With respect to actors, I view them in the same light as musicians / performers. They are interpreting art, not creating it. Actors (like musicians) can be incredibly expressive and creative in applying their skill, but this is not synonymous with being an artist. And nothing about this should be construed as critical or demeaning of actors or musicians - they serve an absolutely necessary and vital function in the arts - it’s just inaccurate to label them artists (in the way that I have defined that term).

      One possible exception though might be in the case of improvisation - in that context, it is possible for musicians and actors to go beyond interpretation and into creation, at which point, their mindset / motives would determine whether or not it would be appropriate to call them artists, entertainers, or craftsman.

    2. And what would you say of someone like Steve Jobs? Or someone who produces something, not in the art field, but that is their own vision and independent from the outside expectations. Would you say that technologists making something of their own vision could be artists? Could engineers be artists? They are compelled to create something that works though, not just something completely unconstrained. There are some profiles like that, they own their technology and go on creating in their own terms. It could be something in the industry, in design, etc. I have the impression that your definition could apply to any field where the mindset to create is extremely determined and discards the outside context, and not necessarily only in the art field. So you could have cooks that are artists, gardeners that are artists, developers that are artists, any person who owns their technique and realizes their vision with it. Is is a correct interpretation of your definition? Is your definition of "artist" cross fields?

      However, there is a dimension in artists I find that goes beyond just determination, and that I don't find in your definition. It seems to me that artists have the capacity also to appeal to something universal that everyone understands, or that is beyond us all that can't be expressed with language. For example, a dictator is not an artist even if he realizes his vision, to make it very caricatural. What importance do you give to the meaning of what an artist does in your definition? Do you think that counts? Many people create stuff not realizing that they express themselves for sure, but they just express their own conditioning, so they end up creating stuff that was already seen, models that we already know and perpetuate many known problems. They might not obey consciously to external input, but subconsciously they do, yet they seem to achieve their vision unconstrained, but I don't think they are "artists" because the meaning dimension is missing. Others create without constraints to provoke and be "disruptive" and by doing so they also are not "artists", they rather create for other people's reaction and profit from scandal (yet they are the ones called "artists" in this world). Others create to change the world, in doing so they have an end goal that is not just their own expression, but they create with purpose, and create stuff with some kind of universal meaning, and even though what they create depend on the outside world, I think you could call them "artists" because of the meaning dimension.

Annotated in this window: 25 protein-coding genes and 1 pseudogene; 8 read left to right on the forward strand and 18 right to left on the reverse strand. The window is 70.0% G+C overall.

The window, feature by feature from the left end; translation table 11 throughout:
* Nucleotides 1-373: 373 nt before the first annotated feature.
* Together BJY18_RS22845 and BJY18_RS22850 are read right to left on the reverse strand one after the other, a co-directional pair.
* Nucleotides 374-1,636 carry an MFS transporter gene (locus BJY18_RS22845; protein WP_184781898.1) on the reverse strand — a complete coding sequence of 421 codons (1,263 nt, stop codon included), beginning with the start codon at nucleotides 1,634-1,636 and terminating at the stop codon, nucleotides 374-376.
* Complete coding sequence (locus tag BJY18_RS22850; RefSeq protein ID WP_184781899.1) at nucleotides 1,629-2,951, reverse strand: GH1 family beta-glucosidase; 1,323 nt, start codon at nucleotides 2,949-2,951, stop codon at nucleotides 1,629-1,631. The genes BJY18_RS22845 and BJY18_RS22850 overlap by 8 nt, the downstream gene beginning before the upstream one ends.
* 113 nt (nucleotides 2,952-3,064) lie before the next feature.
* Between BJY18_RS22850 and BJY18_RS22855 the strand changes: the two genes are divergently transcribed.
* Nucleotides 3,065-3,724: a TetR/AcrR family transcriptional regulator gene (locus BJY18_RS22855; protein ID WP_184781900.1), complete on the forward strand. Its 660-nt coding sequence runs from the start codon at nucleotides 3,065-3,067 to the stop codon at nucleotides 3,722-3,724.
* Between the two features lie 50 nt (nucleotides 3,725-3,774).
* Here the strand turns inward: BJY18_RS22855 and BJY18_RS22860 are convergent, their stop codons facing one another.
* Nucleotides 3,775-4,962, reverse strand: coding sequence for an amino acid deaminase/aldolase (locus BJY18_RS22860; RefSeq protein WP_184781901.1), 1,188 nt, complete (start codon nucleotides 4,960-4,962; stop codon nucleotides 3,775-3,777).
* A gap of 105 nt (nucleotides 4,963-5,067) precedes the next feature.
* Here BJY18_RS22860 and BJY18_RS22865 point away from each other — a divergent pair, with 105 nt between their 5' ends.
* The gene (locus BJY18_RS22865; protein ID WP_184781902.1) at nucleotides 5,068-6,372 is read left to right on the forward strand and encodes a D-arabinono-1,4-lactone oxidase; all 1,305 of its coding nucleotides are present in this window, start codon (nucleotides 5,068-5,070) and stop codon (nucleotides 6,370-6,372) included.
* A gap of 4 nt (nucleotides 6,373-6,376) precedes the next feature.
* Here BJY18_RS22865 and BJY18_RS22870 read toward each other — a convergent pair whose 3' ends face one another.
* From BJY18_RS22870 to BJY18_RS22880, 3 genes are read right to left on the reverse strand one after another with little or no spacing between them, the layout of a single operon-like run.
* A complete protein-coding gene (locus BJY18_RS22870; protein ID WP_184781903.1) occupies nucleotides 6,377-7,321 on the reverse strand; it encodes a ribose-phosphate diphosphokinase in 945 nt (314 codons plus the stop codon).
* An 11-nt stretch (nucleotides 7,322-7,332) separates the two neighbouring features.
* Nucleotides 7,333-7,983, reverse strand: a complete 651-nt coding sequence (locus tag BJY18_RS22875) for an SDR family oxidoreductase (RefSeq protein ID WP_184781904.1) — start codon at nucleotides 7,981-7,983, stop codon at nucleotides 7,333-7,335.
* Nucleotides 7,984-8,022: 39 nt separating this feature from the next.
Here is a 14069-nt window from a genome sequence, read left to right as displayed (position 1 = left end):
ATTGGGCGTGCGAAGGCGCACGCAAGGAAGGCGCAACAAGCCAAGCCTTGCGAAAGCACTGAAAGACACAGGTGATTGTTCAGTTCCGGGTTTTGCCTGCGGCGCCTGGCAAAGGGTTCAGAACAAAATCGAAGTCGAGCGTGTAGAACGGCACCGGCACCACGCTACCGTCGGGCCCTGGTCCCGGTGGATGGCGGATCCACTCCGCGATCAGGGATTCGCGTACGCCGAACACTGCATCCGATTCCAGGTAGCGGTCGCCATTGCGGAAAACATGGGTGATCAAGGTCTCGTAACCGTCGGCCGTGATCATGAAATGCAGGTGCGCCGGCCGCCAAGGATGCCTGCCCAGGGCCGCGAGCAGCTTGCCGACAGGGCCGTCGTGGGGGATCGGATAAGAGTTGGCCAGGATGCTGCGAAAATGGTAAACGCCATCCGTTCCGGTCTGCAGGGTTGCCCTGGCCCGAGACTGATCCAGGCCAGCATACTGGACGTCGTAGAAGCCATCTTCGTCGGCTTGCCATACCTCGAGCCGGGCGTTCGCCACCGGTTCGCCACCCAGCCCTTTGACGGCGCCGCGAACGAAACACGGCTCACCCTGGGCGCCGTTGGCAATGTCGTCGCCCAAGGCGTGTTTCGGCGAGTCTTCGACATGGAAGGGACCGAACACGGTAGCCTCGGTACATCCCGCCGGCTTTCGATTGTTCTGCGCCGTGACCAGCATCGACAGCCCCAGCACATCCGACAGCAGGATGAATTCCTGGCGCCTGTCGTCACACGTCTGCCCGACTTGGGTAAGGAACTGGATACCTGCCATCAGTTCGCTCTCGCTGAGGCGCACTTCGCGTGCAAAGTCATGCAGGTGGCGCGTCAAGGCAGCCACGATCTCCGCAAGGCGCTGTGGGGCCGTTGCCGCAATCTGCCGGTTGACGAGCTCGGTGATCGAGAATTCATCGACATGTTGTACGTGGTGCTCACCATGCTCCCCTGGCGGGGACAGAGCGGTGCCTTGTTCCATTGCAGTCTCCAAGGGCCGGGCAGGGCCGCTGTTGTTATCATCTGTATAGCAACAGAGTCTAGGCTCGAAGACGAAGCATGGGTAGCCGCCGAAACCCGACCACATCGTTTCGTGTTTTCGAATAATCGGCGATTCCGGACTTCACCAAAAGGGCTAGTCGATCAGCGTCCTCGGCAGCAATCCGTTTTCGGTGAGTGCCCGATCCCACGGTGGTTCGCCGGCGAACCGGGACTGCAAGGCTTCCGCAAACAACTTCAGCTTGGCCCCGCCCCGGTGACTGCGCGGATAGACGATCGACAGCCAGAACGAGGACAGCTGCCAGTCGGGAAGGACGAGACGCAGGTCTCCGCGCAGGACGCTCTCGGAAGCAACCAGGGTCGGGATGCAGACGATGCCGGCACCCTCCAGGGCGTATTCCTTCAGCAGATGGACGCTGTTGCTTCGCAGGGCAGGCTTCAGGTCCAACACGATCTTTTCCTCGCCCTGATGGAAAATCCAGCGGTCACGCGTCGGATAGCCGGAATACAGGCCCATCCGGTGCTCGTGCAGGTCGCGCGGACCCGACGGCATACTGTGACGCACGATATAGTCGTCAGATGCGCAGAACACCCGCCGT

My point is, determination in the creative process is not the only part that defines an "artist" in my opinion, but there is also a part where the meaning of what the "artist" does has something universal, of beauty, sometimes innovative in terms of ideas and concept, and perpetual through time. And in the effect it produces in people, it's curative and provokes some kind of contemplation or reflexion, but that's my own criteria that help me appreciate art. I think that besides just determination, there is also meaning and beauty that count in the definition of an "artist". And these are not just qualities of the produced art, these might be part of the artist's process too to seek for beauty and meaning, and therefore defines them as "artists". What do you think?

    3. My definition has nothing to do with determination - it has to do with motivation. If you are creating art as an end in itself, you are an artist. If you are creating art as a means to an end (whatever that end may be), you’re not an artist. As I said in the article, this can be applied across disciplines. I suppose the only limiting factor is that being an artist entails creating something (tangible or intangible) - so to the extent someone is immersed in the creation of something, artistry has the potential to thrive, even if the nature of those creations are traditionally not considered to be art.

      In order for an artist to function, they certainly need to have the creative freedom to do whatever they feel is required…but an artist doesn’t need to be free of constraints in total - after all, the fact that they have a specific vision or idea they are trying to articulate is itself a constraint on their creativity. And they may be further restrained by their physical capacities, access to materials, opportunities, etc. So in the case of an engineer that needs to create something that actually works, there is nothing about this in principle that undermines their potential artistry - working things are simply more compelling (presumably) - their artistry or lack thereof is going to turn on why they are creating what they're creating.